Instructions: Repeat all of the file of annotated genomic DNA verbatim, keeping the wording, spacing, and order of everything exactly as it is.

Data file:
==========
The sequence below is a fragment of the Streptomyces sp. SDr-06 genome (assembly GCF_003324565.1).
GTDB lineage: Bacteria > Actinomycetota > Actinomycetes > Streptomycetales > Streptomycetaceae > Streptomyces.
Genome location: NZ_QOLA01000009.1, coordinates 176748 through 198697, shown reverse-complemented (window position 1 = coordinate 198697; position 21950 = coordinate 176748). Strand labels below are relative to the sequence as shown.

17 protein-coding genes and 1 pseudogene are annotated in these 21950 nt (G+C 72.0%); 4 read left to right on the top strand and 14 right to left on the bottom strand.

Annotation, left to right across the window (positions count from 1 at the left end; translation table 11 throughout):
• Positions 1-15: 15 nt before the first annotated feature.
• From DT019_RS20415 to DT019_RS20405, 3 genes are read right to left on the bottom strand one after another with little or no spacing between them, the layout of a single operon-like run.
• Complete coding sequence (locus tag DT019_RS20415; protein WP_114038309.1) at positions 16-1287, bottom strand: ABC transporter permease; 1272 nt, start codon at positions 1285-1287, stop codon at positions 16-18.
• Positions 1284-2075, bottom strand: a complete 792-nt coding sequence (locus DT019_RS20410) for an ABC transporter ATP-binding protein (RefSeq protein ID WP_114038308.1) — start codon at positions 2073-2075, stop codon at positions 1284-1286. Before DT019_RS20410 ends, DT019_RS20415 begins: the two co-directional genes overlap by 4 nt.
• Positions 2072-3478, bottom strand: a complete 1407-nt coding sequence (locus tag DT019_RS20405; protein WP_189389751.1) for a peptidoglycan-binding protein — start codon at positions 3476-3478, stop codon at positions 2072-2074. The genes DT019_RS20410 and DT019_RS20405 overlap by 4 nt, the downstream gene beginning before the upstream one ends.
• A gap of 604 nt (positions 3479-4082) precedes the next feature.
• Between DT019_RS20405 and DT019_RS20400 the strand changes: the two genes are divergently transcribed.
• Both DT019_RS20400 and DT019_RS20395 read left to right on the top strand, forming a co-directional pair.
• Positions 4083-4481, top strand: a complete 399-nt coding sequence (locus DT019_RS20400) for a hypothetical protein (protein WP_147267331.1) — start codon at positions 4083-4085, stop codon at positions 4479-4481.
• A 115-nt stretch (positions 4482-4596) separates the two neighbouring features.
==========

The sequence below is a fragment of the Streptomyces sp. SDr-06 genome (assembly GCF_003324565.1).
GTDB lineage: Bacteria > Actinomycetota > Actinomycetes > Streptomycetales > Streptomycetaceae > Streptomyces.
Genome location: NZ_QOLA01000009.1, coordinates 176748 through 198697, shown reverse-complemented (window position 1 = coordinate 198697; position 21950 = coordinate 176748). Strand labels below are relative to the sequence as shown.

17 protein-coding genes and 1 pseudogene are annotated in these 21950 nt (G+C 72.0%); 4 read left to right on the top strand and 14 right to left on the bottom strand.

Annotation, left to right across the window (positions count from 1 at the left end; translation table 11 throughout):
• Positions 1-15: 15 nt before the first annotated feature.
• From DT019_RS20415 to DT019_RS20405, 3 genes are read right to left on the bottom strand one after another with little or no spacing between them, the layout of a single operon-like run.
• Complete coding sequence (locus tag DT019_RS20415; protein WP_114038309.1) at positions 16-1287, bottom strand: ABC transporter permease; 1272 nt, start codon at positions 1285-1287, stop codon at positions 16-18.
• Positions 1284-2075, bottom strand: a complete 792-nt coding sequence (locus DT019_RS20410) for an ABC transporter ATP-binding protein (RefSeq protein ID WP_114038308.1) — start codon at positions 2073-2075, stop codon at positions 1284-1286. Before DT019_RS20410 ends, DT019_RS20415 begins: the two co-directional genes overlap by 4 nt.
• Positions 2072-3478, bottom strand: a complete 1407-nt coding sequence (locus tag DT019_RS20405; protein WP_189389751.1) for a peptidoglycan-binding protein — start codon at positions 3476-3478, stop codon at positions 2072-2074. The genes DT019_RS20410 and DT019_RS20405 overlap by 4 nt, the downstream gene beginning before the upstream one ends.
• A gap of 604 nt (positions 3479-4082) precedes the next feature.
• Between DT019_RS20405 and DT019_RS20400 the strand changes: the two genes are divergently transcribed.
• Both DT019_RS20400 and DT019_RS20395 read left to right on the top strand, forming a co-directional pair.
• Positions 4083-4481, top strand: a complete 399-nt coding sequence (locus DT019_RS20400) for a hypothetical protein (protein WP_147267331.1) — start codon at positions 4083-4085, stop codon at positions 4479-4481.
• A 115-nt stretch (positions 4482-4596) separates the two neighbouring features.